Art and Prayer
Put on the Mind of Christ: The New Evangelization in Art
An introduction by Mary Shivanandan
The new evangelization may be summed up in the words of St. Paul “Put on the mind of Christ.” John Paul II, who proposed the new evangelization, reminded us in the first words of the first encyclical of his pontificate: “Christ is the center of the world and history.”
Imago Dei is introducing a new feature to our web site. We believe it will greatly enhance the message of John Paul II’s theology of the body. Without prayer, we cannot know Jesus Christ, neither can we live in communion with Him and others.
Through the Incarnation, the second person of the Blessed Trinity became truly man with a body like ours. Since that momentous event, it has been not only permissible but desirable to portray Jesus Christ, Mary and the saints in works of art. Throughout the last 2000 years, the Church has promoted the arts, to educate Christians in the truths of both creation and faith. Beauty is the handmaid of truth and is a powerful means of drawing us to worship.
Yet how difficult it is in our contemporary world, bombarded with messages contrary to the Gospel, to be mindful of Christ! Our imaginations, especially, are filled with images that distort the saving message. As a way to clear our vision to see the beauty of the Gospel in this Year of Faith and every year, we propose on this site to bring a masterpiece of Christian art. Its purpose is threefold:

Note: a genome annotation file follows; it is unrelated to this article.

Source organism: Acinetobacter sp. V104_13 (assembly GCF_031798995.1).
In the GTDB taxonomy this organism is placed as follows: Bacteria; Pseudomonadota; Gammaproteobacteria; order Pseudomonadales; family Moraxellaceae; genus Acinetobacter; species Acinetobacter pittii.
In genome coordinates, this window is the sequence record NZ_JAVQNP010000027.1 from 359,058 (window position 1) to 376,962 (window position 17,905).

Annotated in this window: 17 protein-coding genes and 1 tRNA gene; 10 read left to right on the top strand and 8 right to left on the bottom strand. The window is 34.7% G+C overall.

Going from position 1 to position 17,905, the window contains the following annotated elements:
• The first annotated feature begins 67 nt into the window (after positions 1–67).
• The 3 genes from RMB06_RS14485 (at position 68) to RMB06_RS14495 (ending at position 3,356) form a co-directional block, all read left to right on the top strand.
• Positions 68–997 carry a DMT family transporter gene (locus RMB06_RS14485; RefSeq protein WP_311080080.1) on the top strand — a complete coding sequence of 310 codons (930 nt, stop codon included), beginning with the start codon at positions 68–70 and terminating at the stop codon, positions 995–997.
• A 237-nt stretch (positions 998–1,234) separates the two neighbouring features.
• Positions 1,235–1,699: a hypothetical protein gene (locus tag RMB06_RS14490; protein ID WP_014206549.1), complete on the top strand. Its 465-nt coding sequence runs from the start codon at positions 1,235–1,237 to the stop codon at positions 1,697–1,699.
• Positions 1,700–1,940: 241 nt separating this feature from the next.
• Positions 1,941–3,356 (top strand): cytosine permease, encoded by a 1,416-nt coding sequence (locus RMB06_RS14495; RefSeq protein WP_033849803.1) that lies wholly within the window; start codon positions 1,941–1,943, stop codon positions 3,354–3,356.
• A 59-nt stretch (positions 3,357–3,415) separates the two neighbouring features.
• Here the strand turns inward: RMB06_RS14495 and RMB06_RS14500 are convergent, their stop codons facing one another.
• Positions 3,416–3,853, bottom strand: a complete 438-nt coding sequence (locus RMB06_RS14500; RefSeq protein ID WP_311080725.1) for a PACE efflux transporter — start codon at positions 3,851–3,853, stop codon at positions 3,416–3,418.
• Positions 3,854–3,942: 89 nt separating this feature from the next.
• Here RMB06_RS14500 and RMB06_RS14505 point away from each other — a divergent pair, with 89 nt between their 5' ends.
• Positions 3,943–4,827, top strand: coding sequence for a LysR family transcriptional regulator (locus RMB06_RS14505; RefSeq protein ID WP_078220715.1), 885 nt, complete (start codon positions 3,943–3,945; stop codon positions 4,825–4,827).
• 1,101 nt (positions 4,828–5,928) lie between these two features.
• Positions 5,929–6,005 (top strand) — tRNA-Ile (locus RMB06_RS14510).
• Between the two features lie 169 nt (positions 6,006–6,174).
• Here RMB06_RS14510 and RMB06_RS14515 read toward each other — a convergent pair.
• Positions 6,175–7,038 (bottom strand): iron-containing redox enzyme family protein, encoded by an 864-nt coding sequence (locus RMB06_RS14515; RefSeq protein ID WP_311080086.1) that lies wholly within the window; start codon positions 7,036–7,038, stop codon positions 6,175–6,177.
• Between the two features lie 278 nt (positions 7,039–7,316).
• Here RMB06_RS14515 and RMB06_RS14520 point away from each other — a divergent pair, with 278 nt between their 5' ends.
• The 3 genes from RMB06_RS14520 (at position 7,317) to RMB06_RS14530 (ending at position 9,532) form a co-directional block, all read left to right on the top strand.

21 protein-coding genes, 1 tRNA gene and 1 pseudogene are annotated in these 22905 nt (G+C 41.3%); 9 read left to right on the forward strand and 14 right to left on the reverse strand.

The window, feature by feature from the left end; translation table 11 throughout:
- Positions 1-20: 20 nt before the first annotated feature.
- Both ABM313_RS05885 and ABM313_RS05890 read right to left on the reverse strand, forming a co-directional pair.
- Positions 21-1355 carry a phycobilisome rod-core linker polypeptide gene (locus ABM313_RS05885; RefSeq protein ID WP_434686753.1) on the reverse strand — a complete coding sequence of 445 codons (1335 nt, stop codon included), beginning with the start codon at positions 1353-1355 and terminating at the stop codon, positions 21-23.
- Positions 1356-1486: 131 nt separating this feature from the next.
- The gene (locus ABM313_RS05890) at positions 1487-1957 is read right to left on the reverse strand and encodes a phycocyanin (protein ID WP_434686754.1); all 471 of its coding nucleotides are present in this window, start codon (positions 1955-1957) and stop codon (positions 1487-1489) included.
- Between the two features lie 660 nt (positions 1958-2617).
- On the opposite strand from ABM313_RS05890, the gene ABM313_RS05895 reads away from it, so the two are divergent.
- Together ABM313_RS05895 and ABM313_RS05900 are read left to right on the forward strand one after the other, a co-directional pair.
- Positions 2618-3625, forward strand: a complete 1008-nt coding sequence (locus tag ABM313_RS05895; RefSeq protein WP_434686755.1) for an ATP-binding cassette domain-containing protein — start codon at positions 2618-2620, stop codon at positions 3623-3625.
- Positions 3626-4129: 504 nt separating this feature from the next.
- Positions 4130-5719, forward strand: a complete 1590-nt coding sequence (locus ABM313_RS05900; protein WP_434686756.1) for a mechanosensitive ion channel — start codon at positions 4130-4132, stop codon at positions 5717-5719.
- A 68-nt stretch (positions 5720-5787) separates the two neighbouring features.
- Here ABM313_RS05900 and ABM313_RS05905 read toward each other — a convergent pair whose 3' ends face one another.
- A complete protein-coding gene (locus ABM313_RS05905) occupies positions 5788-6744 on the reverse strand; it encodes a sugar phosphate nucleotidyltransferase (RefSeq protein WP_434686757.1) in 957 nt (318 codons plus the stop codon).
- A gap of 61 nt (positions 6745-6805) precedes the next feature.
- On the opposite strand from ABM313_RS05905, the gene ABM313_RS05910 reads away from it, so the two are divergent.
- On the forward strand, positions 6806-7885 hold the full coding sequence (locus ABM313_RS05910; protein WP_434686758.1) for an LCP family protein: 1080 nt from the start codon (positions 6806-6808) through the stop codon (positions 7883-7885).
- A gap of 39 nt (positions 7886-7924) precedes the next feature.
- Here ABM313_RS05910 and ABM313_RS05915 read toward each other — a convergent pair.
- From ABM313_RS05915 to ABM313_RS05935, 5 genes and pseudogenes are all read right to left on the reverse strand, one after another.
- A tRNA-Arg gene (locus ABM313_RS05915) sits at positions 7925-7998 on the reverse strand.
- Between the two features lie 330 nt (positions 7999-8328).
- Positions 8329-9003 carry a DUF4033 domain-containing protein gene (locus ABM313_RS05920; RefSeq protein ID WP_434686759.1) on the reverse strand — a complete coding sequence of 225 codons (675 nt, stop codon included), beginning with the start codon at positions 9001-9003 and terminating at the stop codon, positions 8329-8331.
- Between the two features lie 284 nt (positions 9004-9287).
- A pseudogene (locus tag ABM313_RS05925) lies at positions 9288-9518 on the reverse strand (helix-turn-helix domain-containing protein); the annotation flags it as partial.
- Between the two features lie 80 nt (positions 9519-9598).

(1) to introduce or re-introduce the treasures of Christian art,
(2) to teach truths of the faith through the Gospel scene depicted
(3) to encourage reflection, meditation and prayer.
The authors of the site are Jem Sullivan, Ph.D. educator, speaker and writer, author of The Beauty of Faith: Using Christian Art to Spread the Good News and Mary Ellen Bork, writer and lecturer on Catholic issues.
First of all Dr. Sullivan will introduce the painting, encouraging you the viewer to identify the Gospel scene and pick out the main subject along with secondary subjects that are often depicted. Who is in the center of the painting, who in the background or foreground? What does the artist convey through color, line and movement? The artist uses all of these means to convey the Gospel message.
Note: Artwork featured on the Imago Dei website is courtesy of the National Gallery of Art, Washington, D.C.